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Tesla is quickly approaching the 200,000 vehicle limit that ends the $7,500 federal government tax incentive for EV buyers.

With its manufacturing problems largely overcome, Tesla sales have been booming in recent months, the California battery-carmaker delivering more cars in the U.S. than luxury mainstay Mercedes-Benz in the most recent quarter.

But whether Tesla can maintain that momentum is uncertain, especially with federal tax incentives of as much as $7,500 about to go away, even as a flood of new, long-range electric alternatives come to market, complete with those tax credits.

Tesla is advising potential buyers that they will have only until the end of Monday, Oct. 15, to place a an order for one of its new vehicles and be sure of getting the $7,500 federal incentive. Starting in January, the credits will be halved. They will be cut again mid-year, and then vanish entirely under the revised U.S. tax law passed by Congress last December.

Industry analysts have said it is difficult to tell precisely what impact the givebacks have had on Tesla sales in the first place. “People who are buying a Model 3 aren’t shopping based on price,” said Stephanie Brinley, of IHS Automotive. “They simply want a Tesla.”

(Tesla hits third quarter production target. Click Here for the story.)

With Tesla's production woes behind it, the company is going to find out if its the cars or the tax credits driving sales.

And many have been waiting for nearly two years, Tesla beginning to collect early “reservations” in late 2016 after initially unveiling its first mainstream offering. It had hoped to quickly catch up on demand once production officially launched in July 2017, but ran into what CEO Elon Musk described as “production hell” at both its Gigafactory battery plant and at the company’s Fremont, California assembly line.

Production problems have been largely resolved in recent months, Tesla claims, the plant now steadily assembling more than 6,000 vehicles – including the Model 3 and older Models S and X – each week.

According to data compiled by Atherton Research, Tesla sold 69,925 vehicles in the U.S. during the third quarter of this year, blowing by Mercedes which reported sales of 66,542 vehicles. Tesla came within 1,754 vehicles of toppling the current leader of the U.S. luxury market, BMW. And Atherton expects Tesla will claim the crown during the current quarter.

The automaker itself recently reported that worldwide deliveries came to 83,500 between July and September, “more than 80% of the vehicles we delivered in all of 2017.” And Tesla reportedly delivered twice as many Model 3 sedans during the quarter than it did during the first half of the year.

The Chevy Bolt is just the first of several GM EVs coming in the next 12 months and, for now, is Tesla's biggest competitor.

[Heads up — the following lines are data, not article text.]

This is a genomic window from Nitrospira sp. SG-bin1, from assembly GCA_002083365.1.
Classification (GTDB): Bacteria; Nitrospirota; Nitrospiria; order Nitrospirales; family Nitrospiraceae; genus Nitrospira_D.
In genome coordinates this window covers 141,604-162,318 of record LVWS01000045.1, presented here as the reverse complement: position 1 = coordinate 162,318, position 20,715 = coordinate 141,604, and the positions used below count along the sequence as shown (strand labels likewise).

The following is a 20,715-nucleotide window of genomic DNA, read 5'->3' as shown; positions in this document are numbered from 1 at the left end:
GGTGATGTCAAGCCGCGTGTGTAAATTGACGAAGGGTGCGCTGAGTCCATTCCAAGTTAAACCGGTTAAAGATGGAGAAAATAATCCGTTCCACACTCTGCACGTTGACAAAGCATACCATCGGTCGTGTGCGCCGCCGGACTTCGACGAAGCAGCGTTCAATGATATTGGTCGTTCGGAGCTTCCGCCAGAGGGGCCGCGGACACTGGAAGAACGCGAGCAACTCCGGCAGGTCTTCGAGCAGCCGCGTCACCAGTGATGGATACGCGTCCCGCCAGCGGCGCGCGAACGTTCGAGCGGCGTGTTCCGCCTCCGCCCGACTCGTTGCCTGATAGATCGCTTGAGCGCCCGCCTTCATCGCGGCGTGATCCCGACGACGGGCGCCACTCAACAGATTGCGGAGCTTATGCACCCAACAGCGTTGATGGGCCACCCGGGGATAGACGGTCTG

While analysts like Brinley believe early demand for the Model 3 has been relatively price-insensitive, many believe that will shift in the longer-term as Tesla’s market shifts from EV proselytizers towards a more mainstream buyer. And those potential customers are expected to be more focused on price.

That could cause problems as the federal tax credits are phased out for the California-based automaker. Under current rules, a carmaker gets to offer up to $7,500 on a qualified model until sales reach 200,000 vehicles. Tesla reached that figure during the third quarter but will be able to continue offering the full incentive up until the end of this year. It will then be cut to $3,750 through mid-2019 when it is again halved. It phases out entirely on Jan. 1, 2020.

(Click Here for more about Hyundai’s new Kona EV crossover.)

The problem for Tesla is that only one other automaker is about to reach the 200,000 vehicle threshold, General Motors is likely to see its tax credits begin to phase out sometime next year. Nissan will be the next to trip the timer.

Nissan's second-generation Leaf is quickly pushing the brand toward its tax credit cap.

But there are a number of other manufacturers that are now entering the battery-car space with long-range models targeting a wide range of market segments and prices, including Hyundai, Kia and Volkswagen, in the mainstream, and Audi, Mercedes and Porsche in more rarified territory. By the end of next year there will be at least a dozen products competing with the three Tesla Model lines and most will retain their $7,500 incentives.

“That’s one reason I am not sure if the pace of demand for Tesla is sustainable,” said Brinley, adding that even if the upstart automaker could somehow retain the $7,500 credits, “Not everyone is going to want a Tesla, in spite of the way the headlines are written.”

While it’s far from clear Tesla can maintain the momentum, the flood of new models should charge up electric vehicle sales overall, Pasquale Romano, the CEO of Chargepoint, the country’s leading provider of public and private charging stations, told

“A year ago, these conversations started out (with the question) why aren’t customers buying electric vehicles? Our response was that they just didn’t like what was being sold,” said Romano, noting that most of the offerings on the market had limited range and high prices.

(To see more about the wave of competition coming for Tesla, Click Here.)

With the arrival of more long-range models, many of them priced under $40,000, the battery-electric vehicle segment of the U.S. new car market has grown from 0.5% to nearly 1% this year. It’s still a small share but one of the only segments to show substantial growth at a time when the overall industry has been slowing down.